PublisherThe University of Arizona.
RightsCopyright © is held by the author. Digital access to this material is made possible by the University Libraries, University of Arizona. Further transmission, reproduction or presentation (such as public display or performance) of protected items is prohibited except with permission of the author.
AbstractWithdrawing a loved one from life support, or life-prolonging treatments, can be devastating, and it occurs with increasing frequency in our modern day hospitals. Families face difficult decisions that will ultimately end up in the demise of the patient. Guidance or assistance of any type that can make this complicated time easier, even if in the smallest way, can result in better outcomes. Identifying an ethical decision making model, and using it with consistency, is a noble and necessary objective. The purpose of this project was to review the literature related to cultural beliefs surrounding death, end-of-life decision making, and the models used in that process. The personal story of a family who faced the decision to withdraw life support of family member, and the decision making process inherent in that journey is also presented. This family's experience is considered within current context of decision making models in the literature. These decision making models are analyzed and provide the basis for the author's proposed model for future use in making decisions about withdrawing life support.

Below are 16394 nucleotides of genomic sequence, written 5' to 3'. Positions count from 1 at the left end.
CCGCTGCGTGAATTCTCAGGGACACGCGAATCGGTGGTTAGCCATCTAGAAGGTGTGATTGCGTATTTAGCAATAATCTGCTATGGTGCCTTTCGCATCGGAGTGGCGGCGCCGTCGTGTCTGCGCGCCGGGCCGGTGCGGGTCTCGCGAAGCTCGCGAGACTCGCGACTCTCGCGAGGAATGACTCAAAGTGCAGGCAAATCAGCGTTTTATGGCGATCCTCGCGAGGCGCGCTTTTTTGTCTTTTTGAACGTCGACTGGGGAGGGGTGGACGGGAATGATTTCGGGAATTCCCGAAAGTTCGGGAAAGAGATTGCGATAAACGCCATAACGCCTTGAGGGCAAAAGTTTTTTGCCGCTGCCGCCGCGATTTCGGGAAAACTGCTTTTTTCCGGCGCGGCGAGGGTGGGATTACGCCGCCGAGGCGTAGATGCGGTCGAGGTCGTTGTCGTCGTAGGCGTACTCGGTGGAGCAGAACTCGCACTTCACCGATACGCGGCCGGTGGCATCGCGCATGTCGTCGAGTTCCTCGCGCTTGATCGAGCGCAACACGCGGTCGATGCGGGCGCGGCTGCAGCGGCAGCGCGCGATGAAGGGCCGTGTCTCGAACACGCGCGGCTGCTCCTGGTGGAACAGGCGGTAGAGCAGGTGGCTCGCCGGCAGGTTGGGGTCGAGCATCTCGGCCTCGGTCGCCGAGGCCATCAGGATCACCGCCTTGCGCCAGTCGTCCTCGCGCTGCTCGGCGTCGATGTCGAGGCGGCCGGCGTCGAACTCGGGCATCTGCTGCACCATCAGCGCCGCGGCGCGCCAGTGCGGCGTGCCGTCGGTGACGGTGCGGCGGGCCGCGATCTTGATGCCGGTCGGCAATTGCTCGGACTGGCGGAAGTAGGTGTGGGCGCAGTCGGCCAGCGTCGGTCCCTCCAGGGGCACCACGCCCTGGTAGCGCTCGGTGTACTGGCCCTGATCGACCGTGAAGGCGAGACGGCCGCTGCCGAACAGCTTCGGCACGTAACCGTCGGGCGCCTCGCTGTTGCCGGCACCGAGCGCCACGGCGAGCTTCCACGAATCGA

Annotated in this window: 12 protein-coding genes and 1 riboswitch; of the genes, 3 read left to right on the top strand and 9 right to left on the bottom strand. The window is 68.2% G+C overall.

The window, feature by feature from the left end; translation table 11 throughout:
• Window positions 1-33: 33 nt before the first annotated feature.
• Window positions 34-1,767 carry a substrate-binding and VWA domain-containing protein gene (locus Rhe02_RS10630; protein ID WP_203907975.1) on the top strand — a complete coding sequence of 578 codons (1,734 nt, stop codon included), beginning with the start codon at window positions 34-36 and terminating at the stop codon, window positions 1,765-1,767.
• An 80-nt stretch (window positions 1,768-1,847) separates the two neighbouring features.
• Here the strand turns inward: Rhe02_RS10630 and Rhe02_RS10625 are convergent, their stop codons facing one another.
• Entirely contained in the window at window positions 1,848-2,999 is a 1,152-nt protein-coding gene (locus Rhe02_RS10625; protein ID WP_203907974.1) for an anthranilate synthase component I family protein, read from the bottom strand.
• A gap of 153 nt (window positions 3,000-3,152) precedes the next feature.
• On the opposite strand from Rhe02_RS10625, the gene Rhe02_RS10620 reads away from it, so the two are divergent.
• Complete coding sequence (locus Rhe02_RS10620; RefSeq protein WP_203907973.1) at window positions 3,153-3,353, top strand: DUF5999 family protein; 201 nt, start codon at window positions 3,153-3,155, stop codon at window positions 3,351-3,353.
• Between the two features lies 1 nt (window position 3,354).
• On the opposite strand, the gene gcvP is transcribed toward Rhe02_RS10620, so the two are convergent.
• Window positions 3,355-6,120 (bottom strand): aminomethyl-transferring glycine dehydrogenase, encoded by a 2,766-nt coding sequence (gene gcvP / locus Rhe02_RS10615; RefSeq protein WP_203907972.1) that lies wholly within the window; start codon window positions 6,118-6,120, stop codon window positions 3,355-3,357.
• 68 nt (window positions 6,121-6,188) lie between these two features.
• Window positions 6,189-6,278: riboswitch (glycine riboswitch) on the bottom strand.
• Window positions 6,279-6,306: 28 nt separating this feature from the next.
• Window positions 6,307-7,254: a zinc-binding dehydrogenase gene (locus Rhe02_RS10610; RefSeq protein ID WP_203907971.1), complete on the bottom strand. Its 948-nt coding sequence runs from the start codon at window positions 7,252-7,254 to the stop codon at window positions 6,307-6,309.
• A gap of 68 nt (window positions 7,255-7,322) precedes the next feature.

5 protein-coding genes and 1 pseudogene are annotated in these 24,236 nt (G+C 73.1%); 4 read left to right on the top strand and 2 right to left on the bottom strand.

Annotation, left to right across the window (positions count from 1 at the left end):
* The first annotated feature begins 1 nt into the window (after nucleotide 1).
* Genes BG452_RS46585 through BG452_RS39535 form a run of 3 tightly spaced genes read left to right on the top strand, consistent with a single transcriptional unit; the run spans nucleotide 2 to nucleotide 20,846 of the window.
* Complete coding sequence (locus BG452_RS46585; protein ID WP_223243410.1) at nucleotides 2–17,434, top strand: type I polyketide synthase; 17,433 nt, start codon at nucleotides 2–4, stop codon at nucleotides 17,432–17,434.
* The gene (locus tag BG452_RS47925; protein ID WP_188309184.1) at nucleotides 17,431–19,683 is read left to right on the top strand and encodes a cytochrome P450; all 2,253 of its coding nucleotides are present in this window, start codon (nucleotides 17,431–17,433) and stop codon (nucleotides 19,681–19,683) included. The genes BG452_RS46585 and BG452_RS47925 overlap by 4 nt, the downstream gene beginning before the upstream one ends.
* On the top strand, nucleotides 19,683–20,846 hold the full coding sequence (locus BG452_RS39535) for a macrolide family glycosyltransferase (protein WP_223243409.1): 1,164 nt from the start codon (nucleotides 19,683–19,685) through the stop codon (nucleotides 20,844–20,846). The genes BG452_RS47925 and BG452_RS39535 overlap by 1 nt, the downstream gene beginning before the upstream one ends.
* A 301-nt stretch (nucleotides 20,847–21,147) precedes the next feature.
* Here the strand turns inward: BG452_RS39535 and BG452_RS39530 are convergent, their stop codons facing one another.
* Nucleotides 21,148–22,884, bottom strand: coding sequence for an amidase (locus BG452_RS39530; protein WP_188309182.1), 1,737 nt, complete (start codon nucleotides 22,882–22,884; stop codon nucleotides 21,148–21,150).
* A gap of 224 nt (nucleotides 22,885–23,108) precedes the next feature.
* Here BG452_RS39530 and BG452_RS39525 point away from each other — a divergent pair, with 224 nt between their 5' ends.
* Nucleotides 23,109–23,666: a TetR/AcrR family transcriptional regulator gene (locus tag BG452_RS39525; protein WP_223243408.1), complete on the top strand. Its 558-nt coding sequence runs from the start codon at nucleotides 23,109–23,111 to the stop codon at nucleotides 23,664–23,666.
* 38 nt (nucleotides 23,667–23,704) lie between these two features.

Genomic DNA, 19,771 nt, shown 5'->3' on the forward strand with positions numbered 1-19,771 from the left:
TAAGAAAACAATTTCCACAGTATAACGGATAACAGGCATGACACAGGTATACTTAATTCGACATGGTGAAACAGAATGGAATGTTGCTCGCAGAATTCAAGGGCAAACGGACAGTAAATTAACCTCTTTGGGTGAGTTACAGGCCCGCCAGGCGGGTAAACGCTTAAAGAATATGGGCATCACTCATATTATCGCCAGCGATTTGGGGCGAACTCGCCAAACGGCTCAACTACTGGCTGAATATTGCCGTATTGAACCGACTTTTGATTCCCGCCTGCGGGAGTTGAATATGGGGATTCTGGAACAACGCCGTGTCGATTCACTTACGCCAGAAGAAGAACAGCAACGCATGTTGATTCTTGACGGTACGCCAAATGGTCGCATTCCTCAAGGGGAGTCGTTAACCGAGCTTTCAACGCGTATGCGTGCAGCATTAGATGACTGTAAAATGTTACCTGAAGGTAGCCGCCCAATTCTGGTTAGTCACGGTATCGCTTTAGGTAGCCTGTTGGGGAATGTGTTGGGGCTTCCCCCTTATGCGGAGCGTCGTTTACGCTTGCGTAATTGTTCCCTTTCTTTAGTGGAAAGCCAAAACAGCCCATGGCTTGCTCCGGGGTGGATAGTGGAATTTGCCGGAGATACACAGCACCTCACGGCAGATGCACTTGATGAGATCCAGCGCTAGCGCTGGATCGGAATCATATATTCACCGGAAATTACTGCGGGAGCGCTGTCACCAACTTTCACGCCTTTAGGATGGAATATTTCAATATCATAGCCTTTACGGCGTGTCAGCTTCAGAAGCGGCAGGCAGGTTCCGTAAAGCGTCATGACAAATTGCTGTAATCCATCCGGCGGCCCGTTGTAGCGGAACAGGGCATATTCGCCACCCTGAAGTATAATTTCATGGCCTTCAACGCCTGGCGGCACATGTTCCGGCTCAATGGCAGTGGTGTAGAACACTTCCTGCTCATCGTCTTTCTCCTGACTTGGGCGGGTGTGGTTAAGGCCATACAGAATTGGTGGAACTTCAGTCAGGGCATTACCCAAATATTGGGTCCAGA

Degree ProgramGraduate College